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Beckett on Screen

The Television Plays


Jonathan Bignell


Manchester: University Press, 2009*

Hardcover. ix+230 p. ISBN 978-0719064203. £50.00


Reviewed by Lea Sinoimeri

Université du Havre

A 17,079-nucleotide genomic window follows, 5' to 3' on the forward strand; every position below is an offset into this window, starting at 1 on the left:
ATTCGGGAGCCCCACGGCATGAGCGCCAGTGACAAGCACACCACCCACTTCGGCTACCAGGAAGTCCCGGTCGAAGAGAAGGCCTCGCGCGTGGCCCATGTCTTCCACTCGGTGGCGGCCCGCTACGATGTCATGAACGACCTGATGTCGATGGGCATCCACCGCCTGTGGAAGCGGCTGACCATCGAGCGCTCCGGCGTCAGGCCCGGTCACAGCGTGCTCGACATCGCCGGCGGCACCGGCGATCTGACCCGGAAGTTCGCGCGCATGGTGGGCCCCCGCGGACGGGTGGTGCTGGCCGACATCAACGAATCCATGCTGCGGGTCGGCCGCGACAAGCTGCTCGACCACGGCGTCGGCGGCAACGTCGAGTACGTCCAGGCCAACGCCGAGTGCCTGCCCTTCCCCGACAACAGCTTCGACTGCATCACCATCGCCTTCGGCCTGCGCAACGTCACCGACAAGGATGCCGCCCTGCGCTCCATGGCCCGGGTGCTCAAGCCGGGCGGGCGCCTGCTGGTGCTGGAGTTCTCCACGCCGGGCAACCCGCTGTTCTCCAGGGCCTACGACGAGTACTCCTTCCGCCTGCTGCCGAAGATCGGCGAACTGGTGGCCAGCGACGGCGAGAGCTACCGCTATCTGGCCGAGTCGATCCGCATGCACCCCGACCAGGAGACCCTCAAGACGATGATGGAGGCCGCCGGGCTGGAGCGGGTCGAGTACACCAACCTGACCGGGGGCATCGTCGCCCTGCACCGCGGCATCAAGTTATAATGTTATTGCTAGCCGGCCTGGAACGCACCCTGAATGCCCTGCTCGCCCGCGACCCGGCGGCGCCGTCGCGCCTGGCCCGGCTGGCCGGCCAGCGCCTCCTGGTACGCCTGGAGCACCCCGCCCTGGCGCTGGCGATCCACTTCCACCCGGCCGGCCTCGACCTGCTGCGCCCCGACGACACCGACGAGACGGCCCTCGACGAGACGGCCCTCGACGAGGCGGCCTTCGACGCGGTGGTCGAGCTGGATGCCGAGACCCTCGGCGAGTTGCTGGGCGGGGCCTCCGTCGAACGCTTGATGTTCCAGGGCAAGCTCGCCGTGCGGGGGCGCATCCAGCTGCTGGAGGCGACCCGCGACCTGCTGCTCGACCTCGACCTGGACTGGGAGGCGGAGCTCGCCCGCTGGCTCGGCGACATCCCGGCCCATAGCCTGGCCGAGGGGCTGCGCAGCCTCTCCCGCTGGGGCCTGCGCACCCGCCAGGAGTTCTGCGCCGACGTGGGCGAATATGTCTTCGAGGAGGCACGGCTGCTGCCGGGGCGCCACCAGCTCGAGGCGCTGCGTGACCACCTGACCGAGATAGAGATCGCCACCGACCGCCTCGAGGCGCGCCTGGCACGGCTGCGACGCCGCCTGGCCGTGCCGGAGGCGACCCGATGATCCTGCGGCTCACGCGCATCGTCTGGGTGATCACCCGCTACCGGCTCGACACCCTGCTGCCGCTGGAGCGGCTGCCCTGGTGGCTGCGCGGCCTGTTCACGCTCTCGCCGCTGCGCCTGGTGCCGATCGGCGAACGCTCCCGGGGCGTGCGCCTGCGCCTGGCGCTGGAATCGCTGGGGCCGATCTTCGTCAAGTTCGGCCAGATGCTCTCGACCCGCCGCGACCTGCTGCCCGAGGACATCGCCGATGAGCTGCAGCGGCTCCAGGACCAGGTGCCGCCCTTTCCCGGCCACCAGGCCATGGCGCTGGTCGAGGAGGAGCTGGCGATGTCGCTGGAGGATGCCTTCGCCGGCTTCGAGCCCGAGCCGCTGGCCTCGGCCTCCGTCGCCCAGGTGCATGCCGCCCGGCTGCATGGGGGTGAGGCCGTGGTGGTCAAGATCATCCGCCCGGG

At the crossroads between Television Studies and Beckett Studies, Beckett on Screen proposes a synthesis between these two critical traditions. British Television Studies, which emerged in the late 1950s and 1960s, have historically marginalised and neglected Beckett’s work for television. Less politicised, Beckett Studies have, on the contrary, become increasingly interested in Beckett’s work for television. However, with very few exceptions, the extant criticism of Beckett’s television plays has analysed the plays as if they were severed from the historical and cultural context of their production and reception. Bignell’s book aims to give Beckett’s work for television a place inside the tradition of Television Studies. On the other hand, it proposes a cultural materialist analysis, keeping its distance from dominant critical discourses in Beckett Studies which approach Beckett’s television work in textual and authorial terms. Audience response, production and broadcasting contexts as well as institutional frameworks are analysed in detail in order to open up new readings of the plays and of their formal innovation. The corpus of works that Bignell takes into his analysis goes from the television plays (Eh Joe, Ghost Trio, …but the clouds…, Nacht und Traüme, Quad), to Beckett’s only work for cinema, Film. There are also many references to the RTE’s Beckett on Film adaptations. However, the aim of Bignell’s book goes beyond the simple reading of Beckett’s plays. As Beckett’s work is discussed in the context of British broadcasting institutions, issues of authority, authorship and canon forming become central to the debate of the book.